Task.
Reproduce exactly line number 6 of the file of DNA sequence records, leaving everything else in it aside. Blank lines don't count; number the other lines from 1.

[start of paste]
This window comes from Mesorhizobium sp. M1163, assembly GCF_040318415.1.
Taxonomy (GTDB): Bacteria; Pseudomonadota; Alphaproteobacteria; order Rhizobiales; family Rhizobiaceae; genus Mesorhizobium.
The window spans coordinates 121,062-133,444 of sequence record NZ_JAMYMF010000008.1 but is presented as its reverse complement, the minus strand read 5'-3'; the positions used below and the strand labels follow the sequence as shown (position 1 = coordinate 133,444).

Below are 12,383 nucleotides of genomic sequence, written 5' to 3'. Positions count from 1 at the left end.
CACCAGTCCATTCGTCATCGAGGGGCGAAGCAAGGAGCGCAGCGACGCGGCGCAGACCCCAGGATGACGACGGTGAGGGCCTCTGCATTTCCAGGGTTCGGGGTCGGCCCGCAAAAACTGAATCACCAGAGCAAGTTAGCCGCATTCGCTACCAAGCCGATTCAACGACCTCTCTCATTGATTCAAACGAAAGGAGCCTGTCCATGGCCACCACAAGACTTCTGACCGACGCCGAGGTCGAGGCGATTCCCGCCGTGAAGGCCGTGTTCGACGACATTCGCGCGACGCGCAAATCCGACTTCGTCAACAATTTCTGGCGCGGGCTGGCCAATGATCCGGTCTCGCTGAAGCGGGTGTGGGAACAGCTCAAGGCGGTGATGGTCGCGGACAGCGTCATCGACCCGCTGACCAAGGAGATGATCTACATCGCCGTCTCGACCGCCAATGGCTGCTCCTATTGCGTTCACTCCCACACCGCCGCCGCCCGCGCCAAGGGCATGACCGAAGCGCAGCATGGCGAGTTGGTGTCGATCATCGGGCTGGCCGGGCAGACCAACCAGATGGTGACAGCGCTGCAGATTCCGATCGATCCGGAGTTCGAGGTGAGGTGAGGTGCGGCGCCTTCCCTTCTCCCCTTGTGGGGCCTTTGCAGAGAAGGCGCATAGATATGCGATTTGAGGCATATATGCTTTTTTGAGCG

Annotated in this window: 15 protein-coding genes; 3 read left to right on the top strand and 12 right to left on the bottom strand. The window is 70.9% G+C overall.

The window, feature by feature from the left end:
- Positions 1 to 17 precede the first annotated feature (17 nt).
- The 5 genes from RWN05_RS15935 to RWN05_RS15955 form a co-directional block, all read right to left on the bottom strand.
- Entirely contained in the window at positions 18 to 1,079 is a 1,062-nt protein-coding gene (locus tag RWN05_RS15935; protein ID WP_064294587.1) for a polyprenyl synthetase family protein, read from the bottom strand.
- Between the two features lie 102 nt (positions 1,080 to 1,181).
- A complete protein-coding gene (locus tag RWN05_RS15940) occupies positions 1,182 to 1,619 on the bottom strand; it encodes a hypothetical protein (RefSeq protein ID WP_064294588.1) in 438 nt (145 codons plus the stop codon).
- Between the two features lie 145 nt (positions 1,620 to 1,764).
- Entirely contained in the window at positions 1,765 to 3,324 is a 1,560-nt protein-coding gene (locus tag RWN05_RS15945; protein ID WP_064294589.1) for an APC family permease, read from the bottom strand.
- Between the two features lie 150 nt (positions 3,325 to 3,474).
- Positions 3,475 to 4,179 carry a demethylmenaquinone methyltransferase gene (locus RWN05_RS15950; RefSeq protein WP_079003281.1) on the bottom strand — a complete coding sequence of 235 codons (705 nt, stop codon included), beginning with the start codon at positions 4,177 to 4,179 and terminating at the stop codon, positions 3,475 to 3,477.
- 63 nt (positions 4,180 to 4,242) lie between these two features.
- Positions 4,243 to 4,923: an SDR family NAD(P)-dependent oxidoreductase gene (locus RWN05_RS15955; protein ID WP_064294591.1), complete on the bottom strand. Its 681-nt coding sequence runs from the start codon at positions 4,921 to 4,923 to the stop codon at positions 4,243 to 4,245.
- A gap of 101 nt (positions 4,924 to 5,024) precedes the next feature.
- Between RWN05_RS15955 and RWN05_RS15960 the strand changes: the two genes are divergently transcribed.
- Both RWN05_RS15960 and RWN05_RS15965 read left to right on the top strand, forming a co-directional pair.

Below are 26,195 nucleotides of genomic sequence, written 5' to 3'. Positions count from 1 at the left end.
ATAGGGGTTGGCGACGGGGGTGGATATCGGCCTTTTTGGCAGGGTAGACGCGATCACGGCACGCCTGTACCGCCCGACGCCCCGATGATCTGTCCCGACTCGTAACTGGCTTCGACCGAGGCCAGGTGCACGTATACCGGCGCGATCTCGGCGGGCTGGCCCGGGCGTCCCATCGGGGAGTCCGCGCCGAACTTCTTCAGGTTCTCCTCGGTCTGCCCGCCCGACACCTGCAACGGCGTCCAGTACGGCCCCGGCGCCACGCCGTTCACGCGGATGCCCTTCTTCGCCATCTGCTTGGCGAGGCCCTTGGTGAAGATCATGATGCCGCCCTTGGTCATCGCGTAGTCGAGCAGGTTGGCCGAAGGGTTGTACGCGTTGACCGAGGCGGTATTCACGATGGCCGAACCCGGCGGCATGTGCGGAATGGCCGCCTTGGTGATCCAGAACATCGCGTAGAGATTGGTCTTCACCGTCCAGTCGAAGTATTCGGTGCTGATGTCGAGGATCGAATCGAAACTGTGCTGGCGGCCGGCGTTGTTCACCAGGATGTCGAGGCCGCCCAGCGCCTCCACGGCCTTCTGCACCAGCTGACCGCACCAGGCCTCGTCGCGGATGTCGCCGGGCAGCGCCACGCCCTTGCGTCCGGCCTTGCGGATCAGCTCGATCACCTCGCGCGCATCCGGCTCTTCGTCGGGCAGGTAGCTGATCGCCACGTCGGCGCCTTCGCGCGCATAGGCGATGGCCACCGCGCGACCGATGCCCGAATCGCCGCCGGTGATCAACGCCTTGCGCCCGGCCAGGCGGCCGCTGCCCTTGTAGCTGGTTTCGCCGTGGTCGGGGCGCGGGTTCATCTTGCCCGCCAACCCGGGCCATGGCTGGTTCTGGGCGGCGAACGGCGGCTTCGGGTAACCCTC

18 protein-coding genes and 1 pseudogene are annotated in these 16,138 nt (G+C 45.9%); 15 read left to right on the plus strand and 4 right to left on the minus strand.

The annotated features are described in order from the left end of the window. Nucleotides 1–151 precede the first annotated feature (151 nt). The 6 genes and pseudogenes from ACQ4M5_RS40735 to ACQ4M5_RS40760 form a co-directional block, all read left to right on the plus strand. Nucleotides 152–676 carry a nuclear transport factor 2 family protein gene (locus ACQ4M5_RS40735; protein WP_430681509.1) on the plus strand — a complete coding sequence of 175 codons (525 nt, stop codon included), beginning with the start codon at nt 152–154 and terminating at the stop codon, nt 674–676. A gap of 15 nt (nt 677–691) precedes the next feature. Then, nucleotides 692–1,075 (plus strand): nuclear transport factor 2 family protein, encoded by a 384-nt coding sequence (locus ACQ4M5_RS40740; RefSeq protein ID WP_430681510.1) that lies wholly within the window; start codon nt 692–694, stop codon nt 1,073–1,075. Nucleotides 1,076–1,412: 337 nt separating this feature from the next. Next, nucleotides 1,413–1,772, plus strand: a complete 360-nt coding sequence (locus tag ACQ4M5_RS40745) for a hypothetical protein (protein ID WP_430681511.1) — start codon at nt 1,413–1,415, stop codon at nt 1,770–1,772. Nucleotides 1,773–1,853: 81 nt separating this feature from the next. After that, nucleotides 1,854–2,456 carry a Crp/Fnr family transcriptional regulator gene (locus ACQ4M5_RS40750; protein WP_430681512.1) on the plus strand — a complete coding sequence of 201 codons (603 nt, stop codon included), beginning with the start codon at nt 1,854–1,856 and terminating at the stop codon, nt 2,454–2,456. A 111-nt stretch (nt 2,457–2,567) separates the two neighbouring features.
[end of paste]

Annotated in this window: 15 protein-coding genes; 3 read left to right on the top strand and 12 right to left on the bottom strand. The window is 70.9% G+C overall.